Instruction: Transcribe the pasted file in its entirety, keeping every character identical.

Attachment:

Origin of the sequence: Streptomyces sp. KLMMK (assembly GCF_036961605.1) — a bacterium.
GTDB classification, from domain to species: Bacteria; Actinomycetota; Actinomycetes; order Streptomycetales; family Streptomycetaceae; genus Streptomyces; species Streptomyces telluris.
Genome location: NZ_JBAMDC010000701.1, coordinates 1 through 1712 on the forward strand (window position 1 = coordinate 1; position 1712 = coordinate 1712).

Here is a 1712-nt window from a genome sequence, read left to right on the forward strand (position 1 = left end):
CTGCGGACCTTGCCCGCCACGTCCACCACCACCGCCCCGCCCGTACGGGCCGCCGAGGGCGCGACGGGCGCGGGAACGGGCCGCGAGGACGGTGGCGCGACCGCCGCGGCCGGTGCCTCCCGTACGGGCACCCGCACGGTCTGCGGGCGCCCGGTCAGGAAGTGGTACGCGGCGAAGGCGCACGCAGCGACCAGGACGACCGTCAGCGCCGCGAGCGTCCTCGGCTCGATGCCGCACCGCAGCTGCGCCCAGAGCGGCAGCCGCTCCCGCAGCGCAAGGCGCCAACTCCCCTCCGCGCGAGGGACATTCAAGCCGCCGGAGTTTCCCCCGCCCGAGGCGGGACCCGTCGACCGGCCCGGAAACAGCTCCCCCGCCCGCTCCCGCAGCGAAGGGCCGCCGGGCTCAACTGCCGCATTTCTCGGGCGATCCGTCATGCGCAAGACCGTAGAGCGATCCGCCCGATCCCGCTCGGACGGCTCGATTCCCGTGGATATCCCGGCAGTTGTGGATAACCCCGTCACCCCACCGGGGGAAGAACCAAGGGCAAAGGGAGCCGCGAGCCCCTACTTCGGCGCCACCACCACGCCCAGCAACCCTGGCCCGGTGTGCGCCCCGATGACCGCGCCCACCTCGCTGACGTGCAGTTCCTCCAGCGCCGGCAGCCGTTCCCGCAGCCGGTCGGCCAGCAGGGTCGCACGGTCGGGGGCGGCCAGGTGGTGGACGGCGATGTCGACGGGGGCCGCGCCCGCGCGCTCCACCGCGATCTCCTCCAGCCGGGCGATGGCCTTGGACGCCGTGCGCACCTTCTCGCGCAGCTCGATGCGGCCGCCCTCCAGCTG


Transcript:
Origin of the sequence: Streptomyces sp. KLMMK (assembly GCF_036961605.1) — a bacterium.
GTDB classification, from domain to species: Bacteria; Actinomycetota; Actinomycetes; order Streptomycetales; family Streptomycetaceae; genus Streptomyces; species Streptomyces telluris.
Genome location: NZ_JBAMDC010000701.1, coordinates 1 through 1712 on the forward strand (window position 1 = coordinate 1; position 1712 = coordinate 1712).

Here is a 1712-nt window from a genome sequence, read left to right on the forward strand (position 1 = left end):
CTGCGGACCTTGCCCGCCACGTCCACCACCACCGCCCCGCCCGTACGGGCCGCCGAGGGCGCGACGGGCGCGGGAACGGGCCGCGAGGACGGTGGCGCGACCGCCGCGGCCGGTGCCTCCCGTACGGGCACCCGCACGGTCTGCGGGCGCCCGGTCAGGAAGTGGTACGCGGCGAAGGCGCACGCAGCGACCAGGACGACCGTCAGCGCCGCGAGCGTCCTCGGCTCGATGCCGCACCGCAGCTGCGCCCAGAGCGGCAGCCGCTCCCGCAGCGCAAGGCGCCAACTCCCCTCCGCGCGAGGGACATTCAAGCCGCCGGAGTTTCCCCCGCCCGAGGCGGGACCCGTCGACCGGCCCGGAAACAGCTCCCCCGCCCGCTCCCGCAGCGAAGGGCCGCCGGGCTCAACTGCCGCATTTCTCGGGCGATCCGTCATGCGCAAGACCGTAGAGCGATCCGCCCGATCCCGCTCGGACGGCTCGATTCCCGTGGATATCCCGGCAGTTGTGGATAACCCCGTCACCCCACCGGGGGAAGAACCAAGGGCAAAGGGAGCCGCGAGCCCCTACTTCGGCGCCACCACCACGCCCAGCAACCCTGGCCCGGTGTGCGCCCCGATGACCGCGCCCACCTCGCTGACGTGCAGTTCCTCCAGCGCCGGCAGCCGTTCCCGCAGCCGGTCGGCCAGCAGGGTCGCACGGTCGGGGGCGGCCAGGTGGTGGACGGCGATGTCGACGGGGGCCGCGCCCGCGCGCTCCACCGCGATCTCCTCCAGCCGGGCGATGGCCTTGGACGCCGTGCGCACCTTCTCGCGCAGCTCGATGCGGCCGCCCTCCAGCTG